If there is one part of DMC that truly remains faithful to the previous Devil May Cry games that’s the combat system. Although it has been significantly refurbished, it basically uses the same fighting mechanisms. Dante uses his trademark Rebellion sword as a melee weapon and his Ebony and Ivory firearms, but there are also a few other weapons to be acquired throughout the game. Being a nephilim, Dante also possesses both angelic and demonic powers which are always available and can be activated by pressing and holding the corresponding trigger button for each. His angelic powers tend to be quicker but less damaging when it comes to attacks where his demonic powers are slower but stronger. These powers also allow Dante to perform several grabbing and pulling moves, and quickly reach certain areas while moving around, but they also come in handy when creating special fighting combos. In fact, some enemies can only be weakened by using an angelic or demonic attack.
Speaking of combos, the series’ trademark stylish ranking system is also present in DMC. Depending on the kind of combo the player makes and their ability to maintain a specific fighting style during battle they receive a certain grade ranging from Dirty to SSSensational. Veterans of the series will soon notice that it is considerably easier to achieve the SS and SSS ranks in DMC than it was in the previous games. Reaching a rank of S or above will also slightly boost Dante’s speed for a while. The more enemies Dante strikes the more his Trigger Gauge fills, which eventually allows him to activate his Devil Trigger, a special ability which unlocks his full power potential. For the brief period that the Devil Trigger is activated Dante receives a boost in strength, speed and vitality, and is also able to somewhat manipulate his surroundings to his advantage. Additionally, while in Devil Trigger mode Dante’s appearance changes, giving him white hair, a red gleam in his eyes, and a red coat. Undeniably the game’s combat system is brilliantly designed, however, it does lack a lock-on feature which certainly is a disadvantage. Basically it is impossible to target a specific enemy, and while this is not much of a problem when battling just a couple of opponents, it can become frustrating during large battles and crucial moments where some fighting strategy is needed. Nevertheless, the battles are fluid, the combos are quite stylish and the overall gameplay is among the most enjoyable experiences that recent games have to offer.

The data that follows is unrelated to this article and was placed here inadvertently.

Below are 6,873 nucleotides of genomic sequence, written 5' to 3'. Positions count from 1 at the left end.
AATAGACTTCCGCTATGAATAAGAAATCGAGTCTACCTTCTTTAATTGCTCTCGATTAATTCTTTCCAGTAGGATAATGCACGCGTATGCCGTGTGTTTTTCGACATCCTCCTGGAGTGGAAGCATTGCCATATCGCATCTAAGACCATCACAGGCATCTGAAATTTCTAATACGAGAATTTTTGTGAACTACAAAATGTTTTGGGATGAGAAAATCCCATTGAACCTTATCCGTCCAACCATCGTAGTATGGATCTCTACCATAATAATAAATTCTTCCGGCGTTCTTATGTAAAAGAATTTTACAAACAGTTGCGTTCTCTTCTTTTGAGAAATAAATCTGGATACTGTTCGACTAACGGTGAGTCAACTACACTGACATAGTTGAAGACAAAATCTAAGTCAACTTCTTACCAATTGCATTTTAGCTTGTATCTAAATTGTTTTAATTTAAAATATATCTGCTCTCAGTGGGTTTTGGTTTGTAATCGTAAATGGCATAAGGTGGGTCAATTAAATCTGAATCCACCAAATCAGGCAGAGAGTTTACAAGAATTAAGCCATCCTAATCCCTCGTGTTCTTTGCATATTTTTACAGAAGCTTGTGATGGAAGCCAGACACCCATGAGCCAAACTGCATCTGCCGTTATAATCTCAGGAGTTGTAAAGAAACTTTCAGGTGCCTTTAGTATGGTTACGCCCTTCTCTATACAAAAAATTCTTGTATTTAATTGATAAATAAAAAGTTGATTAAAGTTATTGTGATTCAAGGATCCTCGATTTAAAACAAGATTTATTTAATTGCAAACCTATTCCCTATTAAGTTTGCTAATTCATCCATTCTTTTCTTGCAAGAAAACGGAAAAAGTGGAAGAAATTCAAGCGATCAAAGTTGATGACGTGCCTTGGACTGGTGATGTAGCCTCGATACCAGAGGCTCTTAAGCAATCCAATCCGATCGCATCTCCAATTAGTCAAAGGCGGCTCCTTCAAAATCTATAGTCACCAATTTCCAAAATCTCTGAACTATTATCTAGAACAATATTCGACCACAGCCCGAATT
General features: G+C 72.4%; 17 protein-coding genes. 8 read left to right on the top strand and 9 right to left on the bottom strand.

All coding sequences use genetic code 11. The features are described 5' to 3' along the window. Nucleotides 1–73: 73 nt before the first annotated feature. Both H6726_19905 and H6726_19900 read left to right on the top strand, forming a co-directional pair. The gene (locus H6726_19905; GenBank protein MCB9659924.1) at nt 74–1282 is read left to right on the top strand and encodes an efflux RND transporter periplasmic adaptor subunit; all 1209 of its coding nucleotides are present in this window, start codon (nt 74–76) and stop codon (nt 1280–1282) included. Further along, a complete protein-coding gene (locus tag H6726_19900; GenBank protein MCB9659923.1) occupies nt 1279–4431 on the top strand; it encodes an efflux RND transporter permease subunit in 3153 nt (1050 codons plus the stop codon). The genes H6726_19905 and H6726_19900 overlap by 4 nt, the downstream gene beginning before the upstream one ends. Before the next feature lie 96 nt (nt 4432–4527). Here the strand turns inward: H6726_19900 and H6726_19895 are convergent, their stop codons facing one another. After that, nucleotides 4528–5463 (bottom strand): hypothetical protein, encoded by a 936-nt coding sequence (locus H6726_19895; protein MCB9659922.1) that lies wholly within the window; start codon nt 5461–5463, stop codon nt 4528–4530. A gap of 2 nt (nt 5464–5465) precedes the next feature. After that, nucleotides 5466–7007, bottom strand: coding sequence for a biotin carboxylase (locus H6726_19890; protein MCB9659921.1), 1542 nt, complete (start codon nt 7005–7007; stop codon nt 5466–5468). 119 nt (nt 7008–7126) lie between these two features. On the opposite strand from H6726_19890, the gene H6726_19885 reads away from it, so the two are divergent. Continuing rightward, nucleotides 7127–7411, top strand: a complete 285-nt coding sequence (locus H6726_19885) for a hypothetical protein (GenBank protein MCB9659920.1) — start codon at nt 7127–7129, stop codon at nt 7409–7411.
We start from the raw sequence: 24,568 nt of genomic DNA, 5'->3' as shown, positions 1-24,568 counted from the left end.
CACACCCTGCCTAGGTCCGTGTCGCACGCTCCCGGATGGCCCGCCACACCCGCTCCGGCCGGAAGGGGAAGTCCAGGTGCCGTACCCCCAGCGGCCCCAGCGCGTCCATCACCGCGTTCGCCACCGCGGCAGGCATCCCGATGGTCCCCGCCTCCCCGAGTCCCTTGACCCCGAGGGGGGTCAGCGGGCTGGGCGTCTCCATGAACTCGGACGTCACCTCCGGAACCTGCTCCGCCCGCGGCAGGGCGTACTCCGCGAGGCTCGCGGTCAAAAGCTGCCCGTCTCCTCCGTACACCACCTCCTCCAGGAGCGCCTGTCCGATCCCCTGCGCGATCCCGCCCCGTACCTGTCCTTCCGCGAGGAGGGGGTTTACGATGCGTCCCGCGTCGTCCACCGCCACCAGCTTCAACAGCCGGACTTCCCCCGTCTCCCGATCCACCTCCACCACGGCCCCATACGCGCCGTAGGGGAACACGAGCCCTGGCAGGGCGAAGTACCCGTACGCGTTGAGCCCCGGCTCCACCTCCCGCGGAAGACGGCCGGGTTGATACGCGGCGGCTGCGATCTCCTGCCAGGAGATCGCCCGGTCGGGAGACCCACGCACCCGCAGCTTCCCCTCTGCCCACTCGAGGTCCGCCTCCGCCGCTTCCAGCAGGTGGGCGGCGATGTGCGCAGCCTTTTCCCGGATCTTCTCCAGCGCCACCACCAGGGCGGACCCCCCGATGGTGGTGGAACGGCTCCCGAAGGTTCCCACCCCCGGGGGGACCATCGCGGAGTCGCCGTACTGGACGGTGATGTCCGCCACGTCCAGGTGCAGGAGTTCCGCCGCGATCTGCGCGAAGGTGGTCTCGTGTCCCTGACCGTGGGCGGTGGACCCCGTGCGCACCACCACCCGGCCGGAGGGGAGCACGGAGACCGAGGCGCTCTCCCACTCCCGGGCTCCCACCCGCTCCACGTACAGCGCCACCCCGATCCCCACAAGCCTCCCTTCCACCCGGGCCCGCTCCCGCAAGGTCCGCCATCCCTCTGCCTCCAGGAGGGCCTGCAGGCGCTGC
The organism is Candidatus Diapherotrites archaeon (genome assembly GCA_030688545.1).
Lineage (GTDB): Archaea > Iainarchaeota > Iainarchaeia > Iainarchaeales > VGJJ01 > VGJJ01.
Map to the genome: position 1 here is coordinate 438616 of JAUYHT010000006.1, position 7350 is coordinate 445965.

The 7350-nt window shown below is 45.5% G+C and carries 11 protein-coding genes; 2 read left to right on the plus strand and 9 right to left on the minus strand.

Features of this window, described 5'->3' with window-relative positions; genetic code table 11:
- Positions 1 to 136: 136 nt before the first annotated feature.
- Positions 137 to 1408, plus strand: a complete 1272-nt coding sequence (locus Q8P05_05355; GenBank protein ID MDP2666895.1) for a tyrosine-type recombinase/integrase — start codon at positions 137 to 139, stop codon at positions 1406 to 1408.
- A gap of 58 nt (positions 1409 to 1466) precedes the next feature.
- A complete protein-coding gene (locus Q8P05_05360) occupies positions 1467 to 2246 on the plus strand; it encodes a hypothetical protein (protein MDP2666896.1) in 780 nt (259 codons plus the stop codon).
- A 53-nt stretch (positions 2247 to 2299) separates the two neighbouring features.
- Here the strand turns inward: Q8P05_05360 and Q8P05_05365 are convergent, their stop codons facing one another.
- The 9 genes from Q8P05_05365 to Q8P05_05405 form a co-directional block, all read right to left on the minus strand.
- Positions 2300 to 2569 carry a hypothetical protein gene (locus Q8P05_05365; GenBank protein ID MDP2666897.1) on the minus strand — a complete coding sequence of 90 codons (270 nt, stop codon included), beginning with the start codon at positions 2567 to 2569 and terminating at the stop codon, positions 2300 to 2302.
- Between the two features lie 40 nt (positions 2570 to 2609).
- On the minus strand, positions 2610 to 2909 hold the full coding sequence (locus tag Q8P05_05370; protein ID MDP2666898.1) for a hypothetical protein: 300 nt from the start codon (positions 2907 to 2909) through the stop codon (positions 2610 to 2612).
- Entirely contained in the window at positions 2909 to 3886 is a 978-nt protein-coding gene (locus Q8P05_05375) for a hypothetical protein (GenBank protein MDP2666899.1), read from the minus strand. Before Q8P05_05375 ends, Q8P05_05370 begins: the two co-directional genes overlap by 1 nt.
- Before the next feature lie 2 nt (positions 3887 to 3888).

During their first playthrough players have three difficulty options, Human, Devil Hunter and Nephilim, which are the equivalent of easy, medium and hard. Still, experienced hack n’ slash fans are not going to find the game very challenging, even in Nephilim mode. This could be considered a letdown if there weren’t another 4 challenge modes to unlock after the game is completed. For those who want a more demanding experience DMC features the Son of Sparda and Dante Must Die modes, both of which are significantly harder to play. Additionally, there is the Heaven or Hell mode, where both the enemies and Dante die after only one hit, and the Hell or Hell mode, where enemies have to be fought as normal but Dante still dies after a single strike. These additional modes and a series of other unlockables, including costumes and extra missions, give the game great replayability.
In the end the comparison between DMC and the previous Devil May Cry games is inevitable, but it is also a bit unfair, as the title more than holds its own, even as an individual game. Dante may not be exactly how we remember him but he still manages to become likeable and eventually also grow as a character. The story is interesting and is set up quite well and the gameplay is polished and rather addictive. In a nutshell, DMC is an excellent game that hack n’ slash and action enthusiasts will surely enjoy. Fans of the series should also definitely give it a chance as it respects the source material and creates a different – and quite interesting - take on the story while maintaining some of the core aspects that made the previous titles so enjoyable.